Young Folks' History of Rome HTML version

17. The First Punic War, 264-240
We are now come to the time when Rome became mixed up in wars with nations beyond
Italy. There was a great settlement of the Phoenicians, the merchants of the old world, at
Carthage, on the northern coast of Africa, the same place at which Virgil afterwards
described Æneas as spending so much time. Dido, the queen who was said to have
founded Carthage when fleeing from her wicked brother-in-law at Tyre, is thought to
have been an old goddess, and the religion and manners of the Carthaginians were
thoroughly Phoenician, or, as the Romans called them, Punic. They had no king, but a
Senate, and therewith rulers called by the name that is translated as judges in the Bible;
and they did not love war, only trade, and spread out their settlements for this purpose all
over the coast of the Mediterranean, from Spain to the Black Sea, wherever a country had
mines, wool, dyes, spices, or men to trade with; and their sailors were the boldest to be
found anywhere, and were the only ones who had passed beyond the Pillars of Hercules,
namely, the Straits of Gibraltar, in the Atlantic Ocean. They built handsome cities, and
country houses with farms and gardens round them, and had all tokens of wealth and
luxury—ivory, jewels, and spices from India, pearls from the Persian Gulf, gold from
Spain, silver from the Balearic Isles, tin from the Scilly Isles, amber from the Baltic; and
they had forts to protect their settlements. They generally hired the men of the countries,
where they settled, to fight their battles, sometimes under hired Greek captains, but often
under generals of their own.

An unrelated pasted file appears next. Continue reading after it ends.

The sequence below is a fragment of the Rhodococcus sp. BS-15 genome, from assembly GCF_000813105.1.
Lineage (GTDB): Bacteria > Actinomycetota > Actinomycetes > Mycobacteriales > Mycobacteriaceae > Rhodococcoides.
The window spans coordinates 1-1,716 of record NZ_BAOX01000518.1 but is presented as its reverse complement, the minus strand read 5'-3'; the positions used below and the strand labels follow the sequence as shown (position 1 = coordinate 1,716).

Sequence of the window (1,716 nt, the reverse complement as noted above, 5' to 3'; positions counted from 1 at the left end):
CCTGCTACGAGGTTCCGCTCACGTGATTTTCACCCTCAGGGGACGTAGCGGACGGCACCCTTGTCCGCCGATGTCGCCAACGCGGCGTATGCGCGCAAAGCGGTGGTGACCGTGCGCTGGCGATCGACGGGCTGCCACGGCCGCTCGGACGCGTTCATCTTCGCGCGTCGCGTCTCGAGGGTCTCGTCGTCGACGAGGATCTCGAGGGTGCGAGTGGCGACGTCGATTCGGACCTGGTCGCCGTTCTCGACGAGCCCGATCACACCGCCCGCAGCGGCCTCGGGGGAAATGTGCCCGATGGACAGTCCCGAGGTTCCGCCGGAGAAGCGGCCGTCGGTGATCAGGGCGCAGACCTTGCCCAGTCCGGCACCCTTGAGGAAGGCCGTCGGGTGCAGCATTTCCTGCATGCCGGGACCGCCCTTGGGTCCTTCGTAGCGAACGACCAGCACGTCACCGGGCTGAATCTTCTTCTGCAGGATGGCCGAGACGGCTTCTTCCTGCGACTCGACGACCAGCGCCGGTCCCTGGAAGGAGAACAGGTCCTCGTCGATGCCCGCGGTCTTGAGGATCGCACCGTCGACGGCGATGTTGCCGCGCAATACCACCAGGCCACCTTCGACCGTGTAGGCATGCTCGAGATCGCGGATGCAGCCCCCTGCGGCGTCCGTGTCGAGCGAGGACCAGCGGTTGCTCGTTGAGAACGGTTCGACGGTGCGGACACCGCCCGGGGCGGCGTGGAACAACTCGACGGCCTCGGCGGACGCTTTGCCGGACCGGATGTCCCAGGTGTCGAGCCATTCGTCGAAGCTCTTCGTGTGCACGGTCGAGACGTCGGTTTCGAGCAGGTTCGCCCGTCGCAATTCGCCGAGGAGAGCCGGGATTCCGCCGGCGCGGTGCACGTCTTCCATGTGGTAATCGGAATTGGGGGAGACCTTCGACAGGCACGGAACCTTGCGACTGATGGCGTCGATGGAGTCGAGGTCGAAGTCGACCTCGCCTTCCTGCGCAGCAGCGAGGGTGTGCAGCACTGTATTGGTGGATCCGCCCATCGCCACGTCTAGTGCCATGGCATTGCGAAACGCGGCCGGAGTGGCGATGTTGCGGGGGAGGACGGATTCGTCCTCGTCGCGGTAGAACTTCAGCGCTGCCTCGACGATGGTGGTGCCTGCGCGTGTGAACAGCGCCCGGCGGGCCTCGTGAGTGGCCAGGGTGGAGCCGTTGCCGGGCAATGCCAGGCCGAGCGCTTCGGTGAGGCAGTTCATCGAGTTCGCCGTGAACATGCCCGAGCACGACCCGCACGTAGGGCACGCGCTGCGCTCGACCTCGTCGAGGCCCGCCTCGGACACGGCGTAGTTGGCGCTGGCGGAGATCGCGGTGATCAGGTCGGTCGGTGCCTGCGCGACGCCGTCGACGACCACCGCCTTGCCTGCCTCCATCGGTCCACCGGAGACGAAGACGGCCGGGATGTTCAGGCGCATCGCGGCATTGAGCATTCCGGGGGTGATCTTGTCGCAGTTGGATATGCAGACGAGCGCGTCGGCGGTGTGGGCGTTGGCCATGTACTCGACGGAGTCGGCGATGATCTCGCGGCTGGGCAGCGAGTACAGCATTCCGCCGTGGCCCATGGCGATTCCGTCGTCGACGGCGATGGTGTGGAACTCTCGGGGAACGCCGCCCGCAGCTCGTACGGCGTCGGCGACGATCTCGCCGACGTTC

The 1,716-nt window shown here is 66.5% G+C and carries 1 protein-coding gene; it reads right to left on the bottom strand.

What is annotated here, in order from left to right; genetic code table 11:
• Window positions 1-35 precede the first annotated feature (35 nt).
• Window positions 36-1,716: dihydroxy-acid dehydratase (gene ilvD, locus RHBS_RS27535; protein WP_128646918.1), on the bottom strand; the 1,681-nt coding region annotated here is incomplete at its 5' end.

The first place where they did not have everything their own way was Sicily. The old
inhabitants of the island were called Sicels, a rough people; but besides these there were a
great number of Greek settlements, also of Carthaginian ones, and these two hated one
another. The Carthaginians tried to overthrow the Greeks, and Pyrrhus, by coming to help
his countrymen, only made them more bitter against one another. When he went away he
exclaimed, "What an arena we leave for the Romans and Carthaginians to contend upon!"
so sure was he that these two great nations must soon fight out the struggle for power.
The beginning of the struggle was, however, brought on by another cause. Messina, the
place founded long ago by the brave exiles of Messene, when the Spartans had conquered
their state, had been seized by a troop of Mamertines, fierce Italians from Mamertum; and
these, on being threatened by Xiero, king of Syracuse, sent to offer to become subjects to
the Romans, thus giving them the command of the port which secured the entrance of the
island. The Senate had great scruples about accepting the offer, and supporting a set of
mere robbers; but the two consuls and all the people could not withstand the temptation,
and it was resolved to assist the Mamertines. Thus began what was called the First Punic
War. The difficulty was, however, want of ships. The Romans had none of their own, and
though they collected a few from their Greek allies in Italy, it was not in time to prevent
some of the Mamertines from surrendering the citadel to Xanno, the Carthaginian
general, who thought himself secure, and came down to treat with the Roman tribune
Claudius, haughtily bidding the Romans no more to try to meddle with the sea, for they
should not be allowed so much as to wash their hands in it. Claudius, angered at this,
treacherously laid hands on Xanno, and he agreed to give up the castle on being set free;
but he had better have remained a prisoner, for the Carthaginians punished him with
crucifixion, and besieged Messina, but in vain.
The Romans felt that a fleet was necessary, and set to work to build war galleys on the
pattern of a Carthaginian one which had been wrecked upon their coast. While a hundred
ships were building, oarsmen were trained to row on dry land, and in two months the fleet